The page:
Professor Marini: tell us a little about yourself.
Well, I’m based in Pavia, where I’m sitting now in my office. After I graduated here in Mathematics I began working in numerical analysis, particularly in finite element approximation of various partial differential equations with applications essentially within engineering. And this has been all that I’ve done within my career, which has been very long! I’ve been a researcher of the CNR (“Consiglio Nazionale delle Richerche”), the national council of research, in Pavia for a few years. After I became a full Professor I moved to the University of Genoa for four years and then back to the University of Pavia. Since then I’ve always been teaching at the Engineering faculty here in Pavia.
And tell us about your place within the “Geometry, compatibility and structure preservation in computational differential equations” (GCS) programme you’ll be attending?
Recently I’ve moved to something which is having a lot of success and that we have called “virtual element methods”. The applications are always the same: Maxwell’s equations, fluid mechanics, fluid dynamics, things like that. But the approximation method is a little different from finite elements. “Finite elements” is a very powerful and strong method introduced long ago by engineers and which consists of subdividing the domain where your problem is placed into triangles/quads (tetrahedra/hexahedra in 3D). With “virtual elements” the approach is about the same but the meshes that we can deal with are made of polygons (or polyhedra in 3D) of arbitrary shapes, a feature which gives you a lot of freedom in treating various applications.
And the programme relates to this specialty?
It is related strongly to my specialty. Although it’s more “complete”, if you want, as it contains more theoretical parts and not only applications of numerical methods. However, I feel that I’m suited very well to the programme. I’d heard about GCS and I’d meant to participate for at least a couple of weeks, in order to be involved in the various workshops and to talk to people. The situation at the Institute is very favourable in terms of having such communications. In the past I’d spent a month at INI (“Computational challenges in partial differential equations”, 2003) and it was very, very nice. The atmosphere both scientifically and personally is very relaxed. So I’d meant to participate in any case and I wasn’t expecting this “award”, and in fact I hadn’t yet heard of it. Then I looked on the website and read a little, including the interview with Dr Kirk which was very nice – he’s a great guy!
We shall pass on your regards! How do you feel about being chose to be a Kirk Fellow?
I was honoured, especially because it was unexpected. I knew about the Rothschild Fellowship as some colleagues of mine received it, but I noticed that there have been very few women that have received the award.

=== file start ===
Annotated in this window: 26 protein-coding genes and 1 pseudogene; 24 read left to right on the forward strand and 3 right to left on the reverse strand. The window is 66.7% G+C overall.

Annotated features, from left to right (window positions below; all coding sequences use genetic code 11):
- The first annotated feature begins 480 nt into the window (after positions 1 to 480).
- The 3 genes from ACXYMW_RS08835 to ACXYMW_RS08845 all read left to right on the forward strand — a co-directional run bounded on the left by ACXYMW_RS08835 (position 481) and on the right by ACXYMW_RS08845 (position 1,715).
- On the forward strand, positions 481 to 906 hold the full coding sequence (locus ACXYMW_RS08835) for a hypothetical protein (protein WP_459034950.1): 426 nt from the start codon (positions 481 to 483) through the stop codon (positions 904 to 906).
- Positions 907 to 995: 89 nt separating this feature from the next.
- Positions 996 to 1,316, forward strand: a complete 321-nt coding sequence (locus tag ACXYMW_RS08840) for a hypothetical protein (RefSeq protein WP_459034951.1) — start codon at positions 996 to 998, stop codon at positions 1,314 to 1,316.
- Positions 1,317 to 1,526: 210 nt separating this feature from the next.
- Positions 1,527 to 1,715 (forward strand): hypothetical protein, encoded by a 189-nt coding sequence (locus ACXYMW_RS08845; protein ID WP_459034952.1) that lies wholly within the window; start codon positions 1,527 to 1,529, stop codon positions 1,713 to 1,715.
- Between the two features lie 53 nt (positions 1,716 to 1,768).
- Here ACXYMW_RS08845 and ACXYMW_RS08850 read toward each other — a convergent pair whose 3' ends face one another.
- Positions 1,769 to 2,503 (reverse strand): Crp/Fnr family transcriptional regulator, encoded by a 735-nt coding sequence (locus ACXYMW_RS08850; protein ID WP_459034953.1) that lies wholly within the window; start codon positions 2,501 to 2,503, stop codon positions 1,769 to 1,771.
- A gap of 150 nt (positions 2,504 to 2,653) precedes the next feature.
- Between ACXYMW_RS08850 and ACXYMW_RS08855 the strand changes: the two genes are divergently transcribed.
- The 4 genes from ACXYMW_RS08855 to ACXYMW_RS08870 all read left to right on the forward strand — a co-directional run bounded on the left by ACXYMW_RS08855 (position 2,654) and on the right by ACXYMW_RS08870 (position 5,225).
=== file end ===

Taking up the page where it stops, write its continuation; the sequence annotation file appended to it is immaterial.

And this is partly why the Kirk Fellowship has been aimed at “underrepresented groups” – how do you feel about this approach?
Well I think it’s a great idea, because there are many very talented women in mathematics. They could compete with men, but for some reasons which are not at all clear to me they are highly underrepresented. I think we have to say that family life takes a lot of time from women.
That’s something we hear a lot from interviewing female mathematicians: that the gender balance at undergraduate level is relatively even and it quickly worsens in favour of males as students progress towards PHD and beyond. This is often, in part, put down to the pressures of family life.
Indeed: It’s a delicate and complicated situation. On the one hand this initiative is great, because it can help women – or other underrepresented groups – to “come out”. On the other hand the ideal situation would be that men and women play in the same league. And probably in the future it will be like that. If you take sport, there it is clear that women and men are different. If you run faster then you win, so it is necessary to have two separate leagues otherwise no woman will ever win. But here, where minds are concerned, that is different. Measuring intelligence and “talent” is more complicated but, according to all scientific studies on the matter, the potential is the same. So, there is no reason that women and men could not “play” together.
Do you think that celebrating high-achieving female mathematicians will help set a precedent for future generations?
Surely initiatives like this one might help a lot to influence future generations. Things have changed already, since I began my career. Perhaps it’s because men are more available to help in a family situation. Take my parents’ generation: my father did nothing and my mother took care of everything. Now the situation is a bit different, many men buy food, cook, take care of the children, so women have a little more time to dedicate to work. But still it’s a long way to go.
Are there any particular people you’re looking forward to working with? Or are you hoping mainly for new contacts and collaborations?
I’ve seen amongst the participants many colleagues and friends that I’m looking forward to speak with. When you’re at your home institution you have so many things to follow, in terms of bureaucracy and administration, that it’s difficult to collaborate. So you have to go abroad, and the situation that Institute provides is the ideal. Because at INI we have nothing else to do but research, to talk with people, to have new ideas and to write new papers – because this is what we like to do. For example, one of the organisers is Doug Arnold (Minnesota) who is a very good friend of mine and a bright mathematician. I’m looking forward to working with him. Ricardo Nochetto (Maryland) is another. There are many, many people I’m looking forward to talk to.